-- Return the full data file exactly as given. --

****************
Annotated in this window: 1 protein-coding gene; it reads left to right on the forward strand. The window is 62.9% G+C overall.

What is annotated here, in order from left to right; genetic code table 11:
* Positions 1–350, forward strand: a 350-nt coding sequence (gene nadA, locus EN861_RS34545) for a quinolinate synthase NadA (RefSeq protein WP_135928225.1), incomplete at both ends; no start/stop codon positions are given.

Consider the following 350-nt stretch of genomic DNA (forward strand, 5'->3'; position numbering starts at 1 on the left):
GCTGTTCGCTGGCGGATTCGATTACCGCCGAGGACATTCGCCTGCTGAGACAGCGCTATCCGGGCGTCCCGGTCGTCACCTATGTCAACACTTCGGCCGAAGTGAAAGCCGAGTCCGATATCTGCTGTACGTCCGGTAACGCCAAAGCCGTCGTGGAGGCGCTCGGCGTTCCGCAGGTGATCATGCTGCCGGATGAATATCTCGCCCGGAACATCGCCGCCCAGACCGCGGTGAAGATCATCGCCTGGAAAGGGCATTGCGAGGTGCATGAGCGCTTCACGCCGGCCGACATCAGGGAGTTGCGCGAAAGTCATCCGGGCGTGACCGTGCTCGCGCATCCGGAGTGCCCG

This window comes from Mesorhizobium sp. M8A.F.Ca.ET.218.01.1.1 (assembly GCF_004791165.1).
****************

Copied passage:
Annotated in this window: 1 protein-coding gene; it reads left to right on the forward strand. The window is 62.9% G+C overall.

What is annotated here, in order from left to right; genetic code table 11:
* Positions 1–350, forward strand: a 350-nt coding sequence (gene nadA, locus EN861_RS34545) for a quinolinate synthase NadA (RefSeq protein WP_135928225.1), incomplete at both ends; no start/stop codon positions are given.

Consider the following 350-nt stretch of genomic DNA (forward strand, 5'->3'; position numbering starts at 1 on the left):
GCTGTTCGCTGGCGGATTCGATTACCGCCGAGGACATTCGCCTGCTGAGACAGCGCTATCCGGGCGTCCCGGTCGTCACCTATGTCAACACTTCGGCCGAAGTGAAAGCCGAGTCCGATATCTGCTGTACGTCCGGTAACGCCAAAGCCGTCGTGGAGGCGCTCGGCGTTCCGCAGGTGATCATGCTGCCGGATGAATATCTCGCCCGGAACATCGCCGCCCAGACCGCGGTGAAGATCATCGCCTGGAAAGGGCATTGCGAGGTGCATGAGCGCTTCACGCCGGCCGACATCAGGGAGTTGCGCGAAAGTCATCCGGGCGTGACCGTGCTCGCGCATCCGGAGTGCCCG

This window comes from Mesorhizobium sp. M8A.F.Ca.ET.218.01.1.1 (assembly GCF_004791165.1).